“One, get the full name and phone number they are calling from,” says Chappell. “Get all company information. Where will the equipment be used? What type of job are they doing? All this should be written down.”

“Two, call the company and see if the person is authorized to rent equipment,” says Chappell. “Three, if the company is on COD terms, get the credit card before they arrive to pick equipment up. Four, get a copy of the driver’s license of the person picking the equipment up, along with the type of vehicle and tags.”

At first, it seems perhaps a lot to ask of a customer, but the protocol benefits honest renters because the distributor’s equipment does not disappear or suffer from misuse. “Doing your homework will keep the crooks away,” says Chappell.

To be able to provide a viable and reliable rental service, get to know customers, says Chappell. “Find out what companies that rent pressure washers are doing. Find out how many times a year they rent.”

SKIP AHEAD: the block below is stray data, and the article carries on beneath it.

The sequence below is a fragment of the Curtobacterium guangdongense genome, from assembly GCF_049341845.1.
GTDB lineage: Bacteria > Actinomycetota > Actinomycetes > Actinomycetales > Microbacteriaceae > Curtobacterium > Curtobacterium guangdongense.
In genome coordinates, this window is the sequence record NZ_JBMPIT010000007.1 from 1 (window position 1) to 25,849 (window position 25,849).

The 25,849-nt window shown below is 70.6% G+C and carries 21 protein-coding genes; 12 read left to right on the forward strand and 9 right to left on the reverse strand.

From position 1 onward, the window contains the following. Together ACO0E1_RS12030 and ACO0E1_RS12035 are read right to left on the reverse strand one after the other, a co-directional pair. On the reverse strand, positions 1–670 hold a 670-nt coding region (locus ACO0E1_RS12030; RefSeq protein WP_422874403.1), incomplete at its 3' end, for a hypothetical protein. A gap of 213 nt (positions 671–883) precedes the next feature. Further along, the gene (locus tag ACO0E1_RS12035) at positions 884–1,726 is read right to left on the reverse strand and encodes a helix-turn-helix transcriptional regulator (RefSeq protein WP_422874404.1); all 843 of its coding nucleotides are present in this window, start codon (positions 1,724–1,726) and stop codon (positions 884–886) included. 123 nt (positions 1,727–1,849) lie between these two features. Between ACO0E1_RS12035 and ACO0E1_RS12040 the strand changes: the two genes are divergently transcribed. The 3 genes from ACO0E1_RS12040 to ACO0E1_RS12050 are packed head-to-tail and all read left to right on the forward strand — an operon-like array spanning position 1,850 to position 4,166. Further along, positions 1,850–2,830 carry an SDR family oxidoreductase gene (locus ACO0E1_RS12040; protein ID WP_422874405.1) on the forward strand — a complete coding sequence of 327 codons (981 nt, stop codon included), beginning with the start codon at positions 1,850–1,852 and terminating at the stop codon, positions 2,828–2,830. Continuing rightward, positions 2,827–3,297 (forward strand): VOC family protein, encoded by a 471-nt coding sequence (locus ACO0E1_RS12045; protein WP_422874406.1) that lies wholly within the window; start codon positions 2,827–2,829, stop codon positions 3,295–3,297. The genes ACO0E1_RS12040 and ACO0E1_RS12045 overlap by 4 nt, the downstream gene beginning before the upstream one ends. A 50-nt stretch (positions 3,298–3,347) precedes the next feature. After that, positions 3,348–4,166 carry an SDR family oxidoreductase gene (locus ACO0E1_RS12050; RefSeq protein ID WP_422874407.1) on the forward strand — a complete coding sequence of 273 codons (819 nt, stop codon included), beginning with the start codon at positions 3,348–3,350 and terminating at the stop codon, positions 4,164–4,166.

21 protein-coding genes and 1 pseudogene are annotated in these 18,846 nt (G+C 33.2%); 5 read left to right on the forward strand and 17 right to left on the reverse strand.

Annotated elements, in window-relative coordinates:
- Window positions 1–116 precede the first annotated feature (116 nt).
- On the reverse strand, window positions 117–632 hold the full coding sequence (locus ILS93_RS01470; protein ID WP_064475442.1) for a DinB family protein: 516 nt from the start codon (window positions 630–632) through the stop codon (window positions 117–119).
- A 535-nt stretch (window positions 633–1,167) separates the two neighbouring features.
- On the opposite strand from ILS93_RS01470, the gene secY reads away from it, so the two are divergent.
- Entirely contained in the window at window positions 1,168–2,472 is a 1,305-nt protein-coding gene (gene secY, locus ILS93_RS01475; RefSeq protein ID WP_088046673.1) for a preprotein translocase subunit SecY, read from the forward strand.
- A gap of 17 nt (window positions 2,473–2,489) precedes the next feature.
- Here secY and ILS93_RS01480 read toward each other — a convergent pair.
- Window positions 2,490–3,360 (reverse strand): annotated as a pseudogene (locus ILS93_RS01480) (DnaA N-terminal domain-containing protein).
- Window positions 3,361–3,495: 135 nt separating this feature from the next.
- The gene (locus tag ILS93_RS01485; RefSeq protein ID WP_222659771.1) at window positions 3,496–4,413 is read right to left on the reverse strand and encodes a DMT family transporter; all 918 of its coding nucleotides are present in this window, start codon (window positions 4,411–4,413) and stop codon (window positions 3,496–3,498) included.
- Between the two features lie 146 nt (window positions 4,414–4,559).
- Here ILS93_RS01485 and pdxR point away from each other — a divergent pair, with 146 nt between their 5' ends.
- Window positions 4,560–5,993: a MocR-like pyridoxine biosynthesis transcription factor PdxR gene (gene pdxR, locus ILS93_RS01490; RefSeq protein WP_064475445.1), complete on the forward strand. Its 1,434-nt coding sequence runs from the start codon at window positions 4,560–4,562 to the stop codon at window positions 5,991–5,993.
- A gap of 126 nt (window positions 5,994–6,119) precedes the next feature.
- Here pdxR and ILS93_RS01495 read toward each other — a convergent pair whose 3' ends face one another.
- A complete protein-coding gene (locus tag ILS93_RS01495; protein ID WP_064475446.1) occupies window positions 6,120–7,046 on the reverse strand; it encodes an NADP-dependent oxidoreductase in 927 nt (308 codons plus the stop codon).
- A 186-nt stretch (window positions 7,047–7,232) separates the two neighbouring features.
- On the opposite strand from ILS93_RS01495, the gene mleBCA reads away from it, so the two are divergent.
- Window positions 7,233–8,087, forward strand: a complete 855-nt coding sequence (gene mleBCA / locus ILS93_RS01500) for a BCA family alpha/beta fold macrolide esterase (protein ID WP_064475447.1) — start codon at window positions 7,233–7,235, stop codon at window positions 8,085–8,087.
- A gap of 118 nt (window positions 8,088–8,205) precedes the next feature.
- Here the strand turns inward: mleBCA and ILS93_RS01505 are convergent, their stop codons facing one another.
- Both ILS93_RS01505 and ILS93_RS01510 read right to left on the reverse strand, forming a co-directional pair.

Do not hesitate to ask customers about the problems they have when renting, says Chappell. It may be getting the correct size for the job or absent stock.

When adding the cost centers associated with rentals, include insurance. The units will need insurance coverage. That coverage may be different for machines moving across state lines.

A distributor who decides to rent equipment will want to assess the needs for equipment across 12 months. “We keep 15 to 20 units in our rental fleet in summer,” says Chappell. “From November to March, we keep 20 to 25 units, as rentals are two and a half to three times more in the winter.”